Several tons of salmone, engineered by biotech company AquaBounty Technologies Inc., will now head to restaurants and away-from-home dining services — where labeling as genetically engineered is not required — in the Midwest and along the East Coast, company CEO Sylvia Wulf said.
Finora, the only customer to announce it is selling the salmon is Samuels and Son Seafood, a Philadelphia-based seafood distributor.
AquaBounty has raised its faster-growing salmon at an indoor aquaculture farm in Albany, Indiana. The fish are genetically modified to grow twice as fast as wild salmon, reaching market size — 8 per 12 libbre (3.6 per 5.4 chilogrammi) - in 18 months rather than 36.
Il Massachusetts-based company originally planned to harvest the fish in late 2020. Wulf attributed delays to reduced demand and market price for Atlantic salmon spurred by the pandemic.
“The impact of COVID caused us to rethink our initial timeline ..no one was looking for more salmone poi,” lei disse. “We’re very excited about it now. We’ve timed the harvest with the recovery of the economy, and we know that demand is going to continue to increase.”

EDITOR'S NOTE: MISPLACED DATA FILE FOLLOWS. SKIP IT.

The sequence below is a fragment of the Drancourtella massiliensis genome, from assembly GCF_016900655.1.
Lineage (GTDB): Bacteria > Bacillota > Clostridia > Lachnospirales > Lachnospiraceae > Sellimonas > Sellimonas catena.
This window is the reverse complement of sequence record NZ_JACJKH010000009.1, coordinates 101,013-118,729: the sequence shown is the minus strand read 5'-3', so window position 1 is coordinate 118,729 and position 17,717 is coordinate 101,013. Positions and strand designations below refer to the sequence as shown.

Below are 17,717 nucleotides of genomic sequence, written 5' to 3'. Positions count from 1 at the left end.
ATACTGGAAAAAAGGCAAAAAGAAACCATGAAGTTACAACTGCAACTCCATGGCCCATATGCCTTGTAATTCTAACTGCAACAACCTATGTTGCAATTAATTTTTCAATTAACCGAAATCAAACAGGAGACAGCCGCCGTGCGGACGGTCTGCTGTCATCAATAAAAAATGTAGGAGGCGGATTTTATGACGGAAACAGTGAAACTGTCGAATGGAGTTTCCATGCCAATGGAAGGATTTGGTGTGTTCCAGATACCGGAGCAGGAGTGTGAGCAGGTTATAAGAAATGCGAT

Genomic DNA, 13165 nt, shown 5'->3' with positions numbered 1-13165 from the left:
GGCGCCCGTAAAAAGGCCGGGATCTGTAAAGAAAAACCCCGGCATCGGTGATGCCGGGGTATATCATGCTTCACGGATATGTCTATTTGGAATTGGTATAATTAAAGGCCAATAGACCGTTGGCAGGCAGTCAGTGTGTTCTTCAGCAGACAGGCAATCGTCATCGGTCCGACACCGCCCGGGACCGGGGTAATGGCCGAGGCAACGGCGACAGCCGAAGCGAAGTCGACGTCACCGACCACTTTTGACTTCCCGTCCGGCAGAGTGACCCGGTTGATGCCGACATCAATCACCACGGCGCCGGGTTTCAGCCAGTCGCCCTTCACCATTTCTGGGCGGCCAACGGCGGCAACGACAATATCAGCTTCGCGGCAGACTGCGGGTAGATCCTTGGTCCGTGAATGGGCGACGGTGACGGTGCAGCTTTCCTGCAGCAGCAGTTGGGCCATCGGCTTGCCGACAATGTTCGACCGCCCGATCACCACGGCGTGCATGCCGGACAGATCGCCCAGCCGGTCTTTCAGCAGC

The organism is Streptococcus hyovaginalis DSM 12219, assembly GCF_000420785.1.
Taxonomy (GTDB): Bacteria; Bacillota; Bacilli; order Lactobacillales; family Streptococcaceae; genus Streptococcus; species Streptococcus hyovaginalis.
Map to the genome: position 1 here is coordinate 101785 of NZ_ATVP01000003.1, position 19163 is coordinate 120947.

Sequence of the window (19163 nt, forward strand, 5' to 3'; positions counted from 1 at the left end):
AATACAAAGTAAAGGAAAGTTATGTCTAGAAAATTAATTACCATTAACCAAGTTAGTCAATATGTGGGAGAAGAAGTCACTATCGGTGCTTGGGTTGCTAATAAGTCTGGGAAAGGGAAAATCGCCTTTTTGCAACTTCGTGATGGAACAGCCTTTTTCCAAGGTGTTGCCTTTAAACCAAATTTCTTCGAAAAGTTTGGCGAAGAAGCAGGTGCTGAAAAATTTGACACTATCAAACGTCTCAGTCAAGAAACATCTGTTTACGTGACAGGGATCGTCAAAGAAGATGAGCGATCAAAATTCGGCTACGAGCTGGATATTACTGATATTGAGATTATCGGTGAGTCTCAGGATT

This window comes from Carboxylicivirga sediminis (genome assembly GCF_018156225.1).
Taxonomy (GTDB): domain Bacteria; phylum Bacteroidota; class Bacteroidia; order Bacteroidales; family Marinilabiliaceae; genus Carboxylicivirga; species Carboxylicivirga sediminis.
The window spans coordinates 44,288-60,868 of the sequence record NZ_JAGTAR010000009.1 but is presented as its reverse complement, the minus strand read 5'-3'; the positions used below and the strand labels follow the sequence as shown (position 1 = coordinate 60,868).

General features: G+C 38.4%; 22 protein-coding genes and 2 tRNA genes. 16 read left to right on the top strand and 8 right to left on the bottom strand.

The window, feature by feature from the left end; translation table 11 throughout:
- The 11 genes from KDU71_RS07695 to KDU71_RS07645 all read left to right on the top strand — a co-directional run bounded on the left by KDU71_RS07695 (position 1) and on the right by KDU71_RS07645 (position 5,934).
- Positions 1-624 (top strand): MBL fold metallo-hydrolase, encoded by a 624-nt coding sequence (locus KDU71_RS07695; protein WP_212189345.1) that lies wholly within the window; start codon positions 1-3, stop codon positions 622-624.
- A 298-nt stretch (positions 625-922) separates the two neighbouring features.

Although finally making its way to dinner plates, the genetically modified fish has been met by pushback from environmental advocates for years.
The international food service company Aramark in January announced its commitment to not sell such salmon, citing environmental concerns and potential impacts on Indigenous communities that harvest wild salmon.
The announcement followed similar ones by other major food service companies — Compass Group and Sodexo — and many large U.S. grocery retailers, seafood companies and restaurants. Costco, Kroger, Walmart and Whole Foods maintain that they don’t sell genetically modified or cloned salmon and would need to label them as such.
The boycott against AquaBounty salmon has largely come from activists with the Block Corporate Salmon campaign, which aims to protect wild salmon and preserve Indigenous rights to practice sustainable fishing.
“Genetically engineered salmon is a huge threat to any vision of a healthy food system. People need ways to connect with the food they’re eating, so they know where it’s coming from,” said Jon Russell, a member of the campaign and a food justice organizer with Northwest Atlantic Marine Alliance. “These fish are so new — and there’s such a loud group of people who oppose it. That’s a huge red flag to consumers.”